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Stability in net: Jonas Hiller paying massive dividends for the Flames

Signing Hiller was, quite possibly, the best move the Flames made in the off-season.

Sergei Belski-USA TODAY Sports

The Calgary Flames would not be where they are without Jonas Hiller. They wouldn't even be close. They probably wouldn't have made the playoffs without him, and even if they had, they probably wouldn't be performing this well.

Case in point: look at Game 4. The Flames capitalized off of some very sloppy and borderline goonish Vancouver Canucks play, taking advantage of being up a man on the powerplay to take the lead. One insurance goal shortly after, and that was all they really needed.

Until the Canucks, finally realizing just how dangerous a situation they were putting themselves into, woke up, and absolutely dominated the third period.

The Flames held off their onslaught.

Because of Hiller.

Just look at how forcefully he grabs that puck. He's forced to track it, shifting position as the Canucks change the situation, before he makes a pad save, and then a glove save. The force with which he grabbed the puck on that second save has him turning, and it looks like he's angrily showing off the puck to Daniel Sedin, almost as though he's telling him to cut it out, because he isn't going to get scored on again.

And he wasn't.

While the Flames' skaters were busy napping through parts of the game's end, Hiller stayed awake, alert, and strong, refusing to bend or break.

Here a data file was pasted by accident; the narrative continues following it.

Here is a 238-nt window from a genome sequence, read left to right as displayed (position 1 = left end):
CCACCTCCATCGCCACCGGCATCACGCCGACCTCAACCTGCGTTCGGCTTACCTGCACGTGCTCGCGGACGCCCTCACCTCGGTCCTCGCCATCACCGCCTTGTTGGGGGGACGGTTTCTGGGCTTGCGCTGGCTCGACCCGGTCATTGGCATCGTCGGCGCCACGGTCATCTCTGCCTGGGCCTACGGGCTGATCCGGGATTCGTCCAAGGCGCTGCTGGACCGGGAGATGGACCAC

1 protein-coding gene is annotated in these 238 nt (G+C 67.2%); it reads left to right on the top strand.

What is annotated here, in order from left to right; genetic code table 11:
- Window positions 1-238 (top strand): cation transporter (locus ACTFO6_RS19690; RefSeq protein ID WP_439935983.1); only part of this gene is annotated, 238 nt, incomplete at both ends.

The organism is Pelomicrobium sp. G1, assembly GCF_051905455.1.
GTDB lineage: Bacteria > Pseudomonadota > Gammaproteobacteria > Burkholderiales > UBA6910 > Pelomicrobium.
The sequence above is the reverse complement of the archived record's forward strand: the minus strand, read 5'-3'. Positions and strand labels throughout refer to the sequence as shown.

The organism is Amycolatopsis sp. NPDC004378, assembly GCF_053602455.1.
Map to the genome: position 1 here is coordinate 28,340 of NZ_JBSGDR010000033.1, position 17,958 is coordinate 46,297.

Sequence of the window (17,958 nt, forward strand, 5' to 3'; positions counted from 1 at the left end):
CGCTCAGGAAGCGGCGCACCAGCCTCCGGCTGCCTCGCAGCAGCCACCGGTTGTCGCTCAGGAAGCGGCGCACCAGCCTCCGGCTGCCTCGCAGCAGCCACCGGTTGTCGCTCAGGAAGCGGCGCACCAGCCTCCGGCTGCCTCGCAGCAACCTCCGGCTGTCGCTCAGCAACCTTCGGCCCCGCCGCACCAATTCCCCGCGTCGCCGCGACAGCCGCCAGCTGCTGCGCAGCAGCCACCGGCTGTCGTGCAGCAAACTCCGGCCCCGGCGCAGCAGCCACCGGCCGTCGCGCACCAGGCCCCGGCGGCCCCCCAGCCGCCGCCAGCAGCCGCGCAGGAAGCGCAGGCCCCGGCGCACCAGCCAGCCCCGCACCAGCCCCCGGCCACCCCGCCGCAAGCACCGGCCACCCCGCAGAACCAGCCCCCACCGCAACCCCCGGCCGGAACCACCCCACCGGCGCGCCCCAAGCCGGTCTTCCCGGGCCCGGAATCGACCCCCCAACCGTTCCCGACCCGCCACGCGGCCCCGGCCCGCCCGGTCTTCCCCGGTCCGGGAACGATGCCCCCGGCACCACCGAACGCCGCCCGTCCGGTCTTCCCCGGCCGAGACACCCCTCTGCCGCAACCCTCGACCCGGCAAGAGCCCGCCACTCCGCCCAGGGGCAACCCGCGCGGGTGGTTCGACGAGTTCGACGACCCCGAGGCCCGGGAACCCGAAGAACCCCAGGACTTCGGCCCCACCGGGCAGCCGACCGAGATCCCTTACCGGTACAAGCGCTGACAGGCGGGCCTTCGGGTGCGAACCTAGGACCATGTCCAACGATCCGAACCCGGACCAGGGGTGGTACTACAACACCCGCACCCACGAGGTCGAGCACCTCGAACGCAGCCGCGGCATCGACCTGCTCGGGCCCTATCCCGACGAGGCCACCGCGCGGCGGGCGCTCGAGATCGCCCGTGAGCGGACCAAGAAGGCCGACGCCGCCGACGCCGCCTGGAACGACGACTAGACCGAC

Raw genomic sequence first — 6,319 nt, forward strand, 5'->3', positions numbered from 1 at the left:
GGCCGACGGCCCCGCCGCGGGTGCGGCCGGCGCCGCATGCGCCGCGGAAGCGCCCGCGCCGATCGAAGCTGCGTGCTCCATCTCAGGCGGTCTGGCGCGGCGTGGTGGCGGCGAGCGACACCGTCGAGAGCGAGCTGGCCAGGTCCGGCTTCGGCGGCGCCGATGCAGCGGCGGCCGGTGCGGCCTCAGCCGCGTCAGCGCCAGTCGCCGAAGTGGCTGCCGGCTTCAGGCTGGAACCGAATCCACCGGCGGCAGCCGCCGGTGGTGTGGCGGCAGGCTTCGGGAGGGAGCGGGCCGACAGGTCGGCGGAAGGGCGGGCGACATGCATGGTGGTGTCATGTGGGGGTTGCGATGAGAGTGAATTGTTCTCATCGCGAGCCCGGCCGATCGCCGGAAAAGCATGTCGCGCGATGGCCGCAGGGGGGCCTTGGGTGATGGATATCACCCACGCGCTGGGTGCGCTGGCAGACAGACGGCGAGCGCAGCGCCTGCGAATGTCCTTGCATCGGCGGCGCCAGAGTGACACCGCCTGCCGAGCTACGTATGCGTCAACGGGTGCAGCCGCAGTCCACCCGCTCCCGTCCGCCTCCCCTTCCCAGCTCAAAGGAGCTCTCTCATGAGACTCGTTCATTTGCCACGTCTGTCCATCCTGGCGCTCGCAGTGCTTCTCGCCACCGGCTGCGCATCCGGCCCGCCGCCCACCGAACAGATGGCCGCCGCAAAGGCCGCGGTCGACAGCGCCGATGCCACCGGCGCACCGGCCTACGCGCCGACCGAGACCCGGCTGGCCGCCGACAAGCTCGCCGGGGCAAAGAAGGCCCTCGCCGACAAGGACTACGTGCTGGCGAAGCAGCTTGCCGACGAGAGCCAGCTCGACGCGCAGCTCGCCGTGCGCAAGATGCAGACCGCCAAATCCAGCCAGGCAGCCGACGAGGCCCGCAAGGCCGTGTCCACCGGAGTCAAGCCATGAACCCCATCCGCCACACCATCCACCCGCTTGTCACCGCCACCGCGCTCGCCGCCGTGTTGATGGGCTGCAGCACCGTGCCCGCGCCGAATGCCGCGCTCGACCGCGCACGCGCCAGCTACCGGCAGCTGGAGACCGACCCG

It's been that way all series; even during the start of that disastrous game two, in which he did his absolute damnedest to keep control of the puck until he just couldn't anymore and the Canucks capitalized.

It's also the sort of thing he's done since he became a Flame. Remember: it was in just his third start for Calgary he made 49 saves against the Chicago Blackhawks, essentially singlehandedly stealing an overtime win in a game his team had absolutely no business being in.

That was pretty much the symbolic shifting of the guard: from Reto Berra's inexperience and inconsistency to Hiller's veteran savvy and high level performance.

Before, it was an awkward mixture of mediocre goalies. With Hiller brought in, it became a great tandem between him and Karri Ramo, with both netminders pushing one another to always do better. Hiller made Ramo better, and Ramo kept Hiller on his toes, particularly as the season wore on.

Hiller may be better known for his cool gear, or vertigo, or his unceremonious ousting from the Anaheim Ducks in last season's playoffs. But with the Flames, his default trait is his ability to remain cool and collected through games, making the big saves and occasionally stealing one, and almost never getting flustered. Hiller was rarely pulled. Hiller was almost always good to go after giving up a bad goal.

It was something the Flames missed when Miikka Kiprusoff retired.

A new, established starting goalie was exactly what this rebuilding team needed. The pickings for free agent goalies in 2014 were slim: mostly backups and Ryan Miller. The Flames chose Hiller, the younger and cheaper of the two, extending him on his still-current $4.5 million, but for just two seasons. This gave them both stability and flexibility in net: stability as long as Hiller is around and prospects like Joni Ortio and Jon Gillies not yet ready, but flexibility in that they aren't stuck with a bloated goalie contract in the event one of the kids steps up.

Hiller's old team no longer deemed him a starter. The Flames disagreed. And Hiller, with his 44 games started, 52 played, and .918 save percentage - .927 at even strength - led the Flames to the playoffs, and has continued leading in the post-season. When the Flames, as a young, inexperienced, and honestly not-super-amazing team falter, as such teams tend to do, their starting goalie is there to pick up the slack.

It's pretty easy to feel confident with Jonas Hiller manning the pipes. He's been doing it all year, and he's continuing to do it when it matters most.